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Fishing Hacks: How to Build a Cheap DIY Livewell

DIY Fish Livewell
Pinterest/Ed Vinneau

A livewell can come in handy when fishing in tournaments or just spending a day on the lake.

Let's face it, a livewell is a must-have accessory when it comes to serious fishing. If your boat doesn't have a livewell or one in working condition, perhaps you should try building your own.

There are many different methods for building a DIY livewells, ranging in both price and complexity. Follow the steps below to build homemade livewell for as cheap as possible!

Supplies needed

  • 1 cooler (size is up to you but make sure it is big enough to hold the fish you plan to put in it)
  • 1 aerator (match this to the size of your cooler)
  • Drill
  • Caulk (optional)
  • Metal Strap
  • Pliers or snips
  • Screws

Get the biggest cooler that'll fit in your boat. It doesn't matter how much air you pump into a 20-quart cooler. Once you get a few fish in it, they'll use the oxygen faster than you can supply it. Also, remember you're usually only going to fill the cooler up about halfway with water, so a 54-quart cooler like this one from Bass Pro Shops will only have about 26 quarts of water in it.

DIY Fish Livewell cooler
Bass Pro Shops

The main component of your DIY livewell is the aerator. Make sure you have one that works for your needs. If it can't pump enough fresh air into the water, it won't be able to keep your fish alive. This aerator from Cabela's comes with two air lines and alligator clips, which will work great for up to 15 gallons of water.

If you have more water than that, you can always go with this one (also from Cabela's). It works to keep up to 50 gallons oxygenated, but you'll also need to get an adaptor unless your boat has household plug outlets.

DIY Fish Livewell areator
Cabela's

The build

This is one of the easiest DIY projects you'll do this fishing season. Once you have all of the parts, the assembly should take no more than 15 minutes.

First, you need to figure out the best place to mount your aerator. You want it to be somewhere on the outside of the cooler where it won't be in the way. You should probably make sure it doesn't interfere with opening and closing the cooler or transportation.

Also think about where the livewell will sit in your boat. You need to put the aerator somewhere on the upper half of the cooler, but make sure it isn't going to get in the way. Once you've selected the best place, just take a pencil and trace the outside edges of your aerator.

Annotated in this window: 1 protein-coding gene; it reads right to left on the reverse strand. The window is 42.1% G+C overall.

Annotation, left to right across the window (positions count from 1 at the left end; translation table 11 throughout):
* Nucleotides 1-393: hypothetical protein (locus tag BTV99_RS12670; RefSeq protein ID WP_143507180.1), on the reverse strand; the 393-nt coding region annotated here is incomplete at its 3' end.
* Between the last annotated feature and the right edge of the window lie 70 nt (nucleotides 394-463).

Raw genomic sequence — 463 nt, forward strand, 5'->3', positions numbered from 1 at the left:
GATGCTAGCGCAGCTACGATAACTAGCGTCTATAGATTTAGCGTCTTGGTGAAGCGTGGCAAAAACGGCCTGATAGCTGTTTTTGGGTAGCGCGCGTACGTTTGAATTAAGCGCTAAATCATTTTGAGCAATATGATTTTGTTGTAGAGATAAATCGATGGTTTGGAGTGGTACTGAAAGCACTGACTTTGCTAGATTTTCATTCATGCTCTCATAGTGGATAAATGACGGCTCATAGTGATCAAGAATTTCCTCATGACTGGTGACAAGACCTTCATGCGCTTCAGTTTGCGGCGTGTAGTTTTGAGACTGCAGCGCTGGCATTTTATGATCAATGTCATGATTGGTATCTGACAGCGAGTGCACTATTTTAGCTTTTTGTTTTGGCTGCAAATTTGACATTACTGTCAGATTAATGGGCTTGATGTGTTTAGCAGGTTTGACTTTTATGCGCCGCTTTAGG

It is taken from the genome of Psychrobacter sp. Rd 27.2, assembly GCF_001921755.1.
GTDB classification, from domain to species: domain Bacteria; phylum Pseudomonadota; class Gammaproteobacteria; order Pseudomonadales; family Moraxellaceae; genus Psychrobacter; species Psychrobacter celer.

Now it's time to take the metal strap, like this one from The Home Depot, and create a housing for the aerator. Just use your hands or a pair of pliers to shape the strap into a crate that'll hold the aerator in place on the side of the cooler. I recommend at least one horizontal strap, one vertical strap and more, if you think it's necessary.

DIY Fish Livewell metal strap
The Home Depot

Once the metal straps are cut to shape, it's time to attach the aerator to the cooler. Just stick it in the box you traced and use some 1/4-inch screws to attach the metal straps to the cooler. Once you're finished, the aerator should be safely and firmly attached to the cooler.

Now you need to drill a hole or two for the aerator line to go inside the cooler. I recommend doing this around 2 inches from the top of the walls of the cooler.

The number of holes will depend on your aerator setup. If you just have one air line, you only need one hole. If you have two lines, you'll need two holes, and so on. Select a drill bit as close as possible to the diameter of your air line (you don't want a lot of air going in and out of the cooler around the line) and drill your hole.

Then, simply feed your line through the hole to the inside of the cooler. I recommend taking another section of your metal wire and carefully screwing it into the base of the cooler. Don't go all the way through, though! Go just far enough that you can slide the bubbling end of the aerator underneath it to make sure it stays at the bottom of the water.

If you want to make sure the water stays cold, patch up around the hole you drilled with some caulk.

You now have a DIY livewell that's ready to go on the boat for a whole day of fishing!

NEXT: HERE'S A GOOD WAY TO CATCH A LOT OF FISH IN A HURRY

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Fishing Hacks: How to Build a Cheap DIY Livewell